Bowen Sees Many Benefits to Being Coordinator

The Tennessee Titans defense struggled in several areas during the 2020 NFL season, when no one on the staff had the title of defensive coordinator.
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NASHVILLE – The questions were raised often throughout the 2020 season.

Who is in charge of the Tennessee Titans defense? Was it coach Mike Vrabel? Was it outside linebackers coach Shane Bowen, who was designated the in-game play caller? Was anyone actually in command?

That is not problem in 2021. Bowen was promoted to defensive coordinator early in the offseason, and despite the many denials about any confusion that came in response to those questions last year, he now says clarity has made things better.

“I think it has helped with everybody, with the coaching staff, the players,” Bowen, a 34-year-old, first-time coordinator said Tuesday. “I think that it has been good up to this point. (The players) kind of understand where the bus stops and it is what it is.

“I am excited for the opportunity, I really am. I am excited for the ways these guys are going about working right now and kind of what we are trying to get accomplished on defense.”

The issues began a day after the Titans lost to the Kansas City Chiefs in the AFC Championship game ahead of Super Bowl LIV. That is when Dean Pees, a long-time defensive coordinator who directed Tennessee’s unit for two seasons retired.

Head coach Mike Vrabel ultimately chose not to hire a replacement. Instead, he said he planned to be more involved with the defense (he has one season of experience as a coordinator) and said Bowen, a position coach, would call the plays.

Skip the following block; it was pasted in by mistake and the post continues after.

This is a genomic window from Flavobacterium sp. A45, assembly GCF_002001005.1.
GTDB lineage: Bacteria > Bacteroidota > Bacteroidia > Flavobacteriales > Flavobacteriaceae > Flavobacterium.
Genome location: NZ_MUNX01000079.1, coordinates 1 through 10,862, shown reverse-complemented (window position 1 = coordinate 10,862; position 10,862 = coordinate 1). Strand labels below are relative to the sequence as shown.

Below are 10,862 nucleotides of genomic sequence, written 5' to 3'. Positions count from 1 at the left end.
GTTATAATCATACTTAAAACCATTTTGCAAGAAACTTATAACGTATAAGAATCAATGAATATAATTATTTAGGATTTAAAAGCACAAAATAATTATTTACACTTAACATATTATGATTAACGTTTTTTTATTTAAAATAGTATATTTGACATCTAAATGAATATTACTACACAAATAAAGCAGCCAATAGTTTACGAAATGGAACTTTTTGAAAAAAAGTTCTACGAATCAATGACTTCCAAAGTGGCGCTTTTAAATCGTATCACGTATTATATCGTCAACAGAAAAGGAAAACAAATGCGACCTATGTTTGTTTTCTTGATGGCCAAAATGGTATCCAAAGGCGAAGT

Over the course of 16 games in the regular season that defense struggled to find any consistency or productivity. It allowed opponents to convert more third-down opportunities (113) than it stopped (111). Seven teams scored 30 or more points against the Titans, who ranked near the bottom of the league in sacks, first downs allowed and yards allowed.

With the title of defensive coordinator, Bowen says he has more freedom to choose where he wants to be when, whether it is during meetings or during practice. That ability to move around apparently has created a greater focus among the various entities that make up the defense.

“Now, if the (defensive backs) see something one way, I can immediately walk into the linebacker room and say, ‘Hey man, this is what we are thinking, this is how they see it,’” Bowen said. “That way everybody sees things the same way, we are communicating things the same way. I think that has been a tremendous asset, being able to bounce room to room.”

It also has allowed all of the players on that side of the ball to get to know him in a way only the outside linebackers did previously. No longer is he just one of the coaches who happens to call the plays. He is the guy in the front of the room during defense meetings. He is the guy in an office who is available to safeties and linemen and cornerbacks, if they want to talk. And he is the one who will get the blame or the credit this season, based on how things go.

“I have enjoyed it and I think it goes back to building relationships too,” Bowen said. “Making sure they see me, see me watching them, seeing me out there and it is not just me in a meeting room telling them, ‘Hey, on this play you do this.’ There is a lot more that goes into it.

“… I think building the relationships with the guys, that is a big part of it. That last year I don’t think was there, whereas this year it is growing, and it is becoming a bigger piece for me.”